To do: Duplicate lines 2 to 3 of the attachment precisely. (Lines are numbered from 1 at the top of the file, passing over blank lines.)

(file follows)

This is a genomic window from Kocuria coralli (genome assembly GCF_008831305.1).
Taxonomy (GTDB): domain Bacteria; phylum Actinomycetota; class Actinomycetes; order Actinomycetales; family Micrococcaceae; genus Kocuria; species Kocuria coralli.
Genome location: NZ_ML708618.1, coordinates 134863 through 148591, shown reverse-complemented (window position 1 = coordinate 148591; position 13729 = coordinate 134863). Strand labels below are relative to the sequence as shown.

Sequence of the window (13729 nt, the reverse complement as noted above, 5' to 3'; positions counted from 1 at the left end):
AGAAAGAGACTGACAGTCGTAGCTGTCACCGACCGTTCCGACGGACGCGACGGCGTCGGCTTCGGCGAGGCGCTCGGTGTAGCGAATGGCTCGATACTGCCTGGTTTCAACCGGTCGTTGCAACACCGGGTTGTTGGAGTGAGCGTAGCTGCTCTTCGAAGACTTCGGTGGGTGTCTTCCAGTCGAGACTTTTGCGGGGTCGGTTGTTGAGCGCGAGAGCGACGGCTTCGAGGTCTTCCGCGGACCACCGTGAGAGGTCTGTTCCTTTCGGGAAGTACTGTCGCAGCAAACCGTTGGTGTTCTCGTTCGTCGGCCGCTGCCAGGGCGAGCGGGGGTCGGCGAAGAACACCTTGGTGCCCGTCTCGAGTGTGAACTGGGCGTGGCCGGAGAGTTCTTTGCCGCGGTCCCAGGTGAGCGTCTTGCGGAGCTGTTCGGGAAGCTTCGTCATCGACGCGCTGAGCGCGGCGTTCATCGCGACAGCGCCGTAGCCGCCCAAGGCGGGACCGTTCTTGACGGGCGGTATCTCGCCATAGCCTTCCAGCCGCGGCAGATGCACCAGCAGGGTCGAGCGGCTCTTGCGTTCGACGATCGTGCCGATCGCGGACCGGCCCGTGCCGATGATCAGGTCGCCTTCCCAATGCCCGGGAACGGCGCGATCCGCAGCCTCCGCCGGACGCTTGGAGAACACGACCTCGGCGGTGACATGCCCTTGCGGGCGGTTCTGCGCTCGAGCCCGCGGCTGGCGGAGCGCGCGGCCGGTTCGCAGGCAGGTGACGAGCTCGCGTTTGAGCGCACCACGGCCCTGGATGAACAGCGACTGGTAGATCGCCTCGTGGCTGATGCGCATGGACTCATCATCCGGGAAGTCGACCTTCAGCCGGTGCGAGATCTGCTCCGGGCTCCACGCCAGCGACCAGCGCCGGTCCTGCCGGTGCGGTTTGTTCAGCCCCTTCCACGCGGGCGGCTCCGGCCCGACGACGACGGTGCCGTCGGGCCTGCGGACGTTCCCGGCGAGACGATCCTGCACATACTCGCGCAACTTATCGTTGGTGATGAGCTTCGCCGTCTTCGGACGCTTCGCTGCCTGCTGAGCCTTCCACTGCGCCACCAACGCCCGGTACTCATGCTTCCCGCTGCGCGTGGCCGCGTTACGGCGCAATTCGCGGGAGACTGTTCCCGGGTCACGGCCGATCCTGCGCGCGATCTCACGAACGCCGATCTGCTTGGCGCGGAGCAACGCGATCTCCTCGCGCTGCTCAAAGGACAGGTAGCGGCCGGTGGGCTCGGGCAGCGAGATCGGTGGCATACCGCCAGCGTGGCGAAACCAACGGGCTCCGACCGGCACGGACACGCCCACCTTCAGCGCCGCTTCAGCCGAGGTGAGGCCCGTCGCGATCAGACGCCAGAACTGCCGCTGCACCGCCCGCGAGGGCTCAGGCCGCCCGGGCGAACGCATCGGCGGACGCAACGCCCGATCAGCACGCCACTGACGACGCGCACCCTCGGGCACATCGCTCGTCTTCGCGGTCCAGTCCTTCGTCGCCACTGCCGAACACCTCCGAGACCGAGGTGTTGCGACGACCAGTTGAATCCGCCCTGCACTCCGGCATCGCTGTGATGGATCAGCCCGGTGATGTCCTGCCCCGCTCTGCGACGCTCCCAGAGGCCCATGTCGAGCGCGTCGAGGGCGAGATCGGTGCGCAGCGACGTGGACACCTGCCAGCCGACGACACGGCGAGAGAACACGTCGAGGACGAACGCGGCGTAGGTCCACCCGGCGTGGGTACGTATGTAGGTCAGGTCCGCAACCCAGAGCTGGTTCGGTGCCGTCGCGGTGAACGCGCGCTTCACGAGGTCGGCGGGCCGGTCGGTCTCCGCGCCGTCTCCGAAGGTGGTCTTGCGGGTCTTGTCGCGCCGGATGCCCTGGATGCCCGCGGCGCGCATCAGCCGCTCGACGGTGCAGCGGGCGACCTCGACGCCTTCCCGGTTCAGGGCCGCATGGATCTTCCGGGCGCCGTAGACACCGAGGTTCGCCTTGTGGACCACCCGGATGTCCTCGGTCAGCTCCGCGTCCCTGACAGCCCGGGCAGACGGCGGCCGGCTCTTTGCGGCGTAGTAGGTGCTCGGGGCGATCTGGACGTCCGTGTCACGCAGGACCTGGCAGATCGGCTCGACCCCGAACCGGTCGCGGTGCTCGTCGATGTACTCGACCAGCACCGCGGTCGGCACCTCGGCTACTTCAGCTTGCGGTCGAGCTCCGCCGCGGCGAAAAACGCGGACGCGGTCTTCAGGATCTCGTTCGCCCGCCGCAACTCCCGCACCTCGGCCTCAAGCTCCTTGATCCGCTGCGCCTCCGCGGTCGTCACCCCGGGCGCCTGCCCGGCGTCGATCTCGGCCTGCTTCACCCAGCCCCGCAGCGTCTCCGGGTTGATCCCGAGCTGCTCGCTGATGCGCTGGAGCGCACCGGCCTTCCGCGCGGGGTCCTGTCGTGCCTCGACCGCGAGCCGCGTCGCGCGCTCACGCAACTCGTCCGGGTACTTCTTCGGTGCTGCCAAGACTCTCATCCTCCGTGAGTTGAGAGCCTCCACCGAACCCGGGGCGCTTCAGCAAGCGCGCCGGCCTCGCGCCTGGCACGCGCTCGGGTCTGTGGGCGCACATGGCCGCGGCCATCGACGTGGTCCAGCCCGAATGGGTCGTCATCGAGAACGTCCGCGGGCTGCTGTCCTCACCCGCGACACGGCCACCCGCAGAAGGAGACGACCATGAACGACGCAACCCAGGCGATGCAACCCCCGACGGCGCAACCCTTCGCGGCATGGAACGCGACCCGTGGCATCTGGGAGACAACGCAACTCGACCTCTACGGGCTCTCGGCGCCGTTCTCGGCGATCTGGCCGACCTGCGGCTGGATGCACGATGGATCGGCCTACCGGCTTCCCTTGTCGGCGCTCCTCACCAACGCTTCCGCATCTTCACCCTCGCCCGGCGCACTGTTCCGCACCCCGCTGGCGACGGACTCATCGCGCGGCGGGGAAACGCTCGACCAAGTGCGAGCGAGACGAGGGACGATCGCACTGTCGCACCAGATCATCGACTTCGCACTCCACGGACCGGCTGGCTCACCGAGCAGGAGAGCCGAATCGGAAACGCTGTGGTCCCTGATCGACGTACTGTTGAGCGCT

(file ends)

Taxonomy (GTDB): domain Bacteria; phylum Actinomycetota; class Actinomycetes; order Actinomycetales; family Micrococcaceae; genus Kocuria; species Kocuria coralli.
Genome location: NZ_ML708618.1, coordinates 134863 through 148591, shown reverse-complemented (window position 1 = coordinate 148591; position 13729 = coordinate 134863). Strand labels below are relative to the sequence as shown.